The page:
10. Washington Square – Two of Colonial America’s most significant structures are located at either end of Washington Square, the Colony House and the Brick Market.  Built in 1741, the Colony House is one of the best maintained surviving Georgian buildings in the United States.  The stately building was used for the colonial legislature during the fight for independence.  Another example of classic Georgian architecture is the Brick Market built in 1762.  The traditional open first level served as a marketplace for trading, much like Fanueil Hall in Boston.

New Year’s Day Polar Plunge

December 23rd, 2013 by Marshall Slocum Inn

Nothing says “Happy New Year” like a nice dip in the freezing cold Atlantic Ocean.  The annual Polar Plunge will be held on January 1st, 2014 at 12pm at Easton’s Beach.  The Newport Polar Bears welcome anyone who wants to brave the Atlantic in the winter. At this event, money is raised for A Wish Come True, a Rhode Island Charity that grants wishes to children suffering from life threatening illnesses.

A Wish Come True was started in 1982 by Rosemary Bowers, who wanted to make the lives of children suffering from severe illnesses a little brighter.  The mission of this charity is to, “grant every medically qualified child (ages 3 to 18) one memorable wish.”  In their first year, they granted 12 wishes and have increased that number to about 3 or 4 wishes per month.  A Wish Come True have completed over 1400 wishes since its start.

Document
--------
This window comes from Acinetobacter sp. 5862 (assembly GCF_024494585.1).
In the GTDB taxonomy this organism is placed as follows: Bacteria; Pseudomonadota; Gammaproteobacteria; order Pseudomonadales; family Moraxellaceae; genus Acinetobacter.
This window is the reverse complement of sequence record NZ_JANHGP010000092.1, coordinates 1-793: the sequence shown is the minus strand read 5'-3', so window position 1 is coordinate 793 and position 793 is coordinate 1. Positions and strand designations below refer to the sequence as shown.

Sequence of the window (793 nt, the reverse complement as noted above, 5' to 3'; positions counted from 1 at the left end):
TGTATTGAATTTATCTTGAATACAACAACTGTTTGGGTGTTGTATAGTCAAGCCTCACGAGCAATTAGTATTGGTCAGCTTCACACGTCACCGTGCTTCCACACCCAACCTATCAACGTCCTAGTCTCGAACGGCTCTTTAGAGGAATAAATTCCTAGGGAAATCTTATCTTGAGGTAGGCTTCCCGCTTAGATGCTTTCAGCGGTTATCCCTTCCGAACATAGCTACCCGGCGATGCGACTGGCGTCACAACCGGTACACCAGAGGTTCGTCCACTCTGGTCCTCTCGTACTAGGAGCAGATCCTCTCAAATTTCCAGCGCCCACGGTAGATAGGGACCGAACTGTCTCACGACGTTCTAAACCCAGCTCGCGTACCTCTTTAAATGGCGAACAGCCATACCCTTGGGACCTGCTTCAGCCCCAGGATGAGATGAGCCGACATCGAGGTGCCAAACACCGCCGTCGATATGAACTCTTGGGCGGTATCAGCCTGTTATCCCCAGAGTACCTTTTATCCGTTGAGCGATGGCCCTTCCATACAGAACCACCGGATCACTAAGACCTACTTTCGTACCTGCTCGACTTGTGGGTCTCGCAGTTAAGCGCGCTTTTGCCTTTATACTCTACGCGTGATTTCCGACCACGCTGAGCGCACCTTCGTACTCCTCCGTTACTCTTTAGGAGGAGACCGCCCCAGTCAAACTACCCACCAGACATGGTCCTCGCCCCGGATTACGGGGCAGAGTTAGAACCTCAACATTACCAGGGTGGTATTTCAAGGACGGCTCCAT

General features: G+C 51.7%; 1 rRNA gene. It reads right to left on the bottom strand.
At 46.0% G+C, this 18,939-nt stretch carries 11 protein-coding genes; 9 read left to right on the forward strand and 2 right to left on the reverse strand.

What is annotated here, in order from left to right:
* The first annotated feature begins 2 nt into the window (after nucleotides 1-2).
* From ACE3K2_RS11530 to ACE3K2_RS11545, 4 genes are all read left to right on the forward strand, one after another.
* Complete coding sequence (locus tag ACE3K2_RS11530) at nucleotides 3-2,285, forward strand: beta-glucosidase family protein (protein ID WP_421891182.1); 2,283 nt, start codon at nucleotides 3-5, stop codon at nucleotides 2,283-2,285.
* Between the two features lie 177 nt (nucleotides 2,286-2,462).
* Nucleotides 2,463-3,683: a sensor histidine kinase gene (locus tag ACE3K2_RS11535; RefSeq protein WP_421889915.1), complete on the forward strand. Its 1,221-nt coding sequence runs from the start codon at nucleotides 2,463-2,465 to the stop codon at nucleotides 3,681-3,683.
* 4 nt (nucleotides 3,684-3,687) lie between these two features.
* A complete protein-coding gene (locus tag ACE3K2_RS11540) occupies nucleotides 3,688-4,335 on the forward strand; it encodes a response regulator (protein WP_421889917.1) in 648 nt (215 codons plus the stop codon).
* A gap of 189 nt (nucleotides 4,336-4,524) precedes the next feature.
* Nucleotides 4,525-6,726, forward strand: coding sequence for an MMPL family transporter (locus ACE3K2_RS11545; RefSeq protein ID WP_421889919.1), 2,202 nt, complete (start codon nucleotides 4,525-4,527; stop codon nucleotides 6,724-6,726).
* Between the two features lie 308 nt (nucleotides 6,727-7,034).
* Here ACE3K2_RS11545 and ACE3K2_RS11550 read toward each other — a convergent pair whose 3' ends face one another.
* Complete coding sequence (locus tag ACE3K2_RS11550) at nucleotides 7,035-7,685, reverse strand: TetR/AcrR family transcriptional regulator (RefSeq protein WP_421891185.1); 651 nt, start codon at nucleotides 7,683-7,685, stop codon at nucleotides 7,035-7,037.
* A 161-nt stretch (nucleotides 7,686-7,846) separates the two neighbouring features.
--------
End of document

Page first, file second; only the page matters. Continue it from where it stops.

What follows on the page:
The Polar Plunge is a great way to kick off the New Year.  It is sure to be a great time for everyone, no matter if you brave the icy Atlantic or not.

 

 

The Holiday Season in Newport

November 15th, 2013 by Marshall Slocum Inn

The holiday season is upon us here in Newport, and there are plenty of activities going on that will put you in the holiday spirit!  The following are some great holiday happenings in Newport:

The Polar Express: Every weekend starting now until Christmas, take the spectacular journey to the North Pole with Santa and Mrs. Claus.  Caroling, hot chocolate and cookies are all part of the experience.

Christmas at the Newport Mansions: From November 23rd to January 5th, three of Newport’s mansions, the Breakers, the Elms and Marble House will be decked out in holiday décor.  The houses will be filled with thousands of fresh flowers, poinsettias, evergreens and wreathes.  Each mansion will be open for tours daily.  You can also enjoy Holiday Evenings at the mansions on various dates, where you can enjoy light refreshments and music as you wander through the mansions.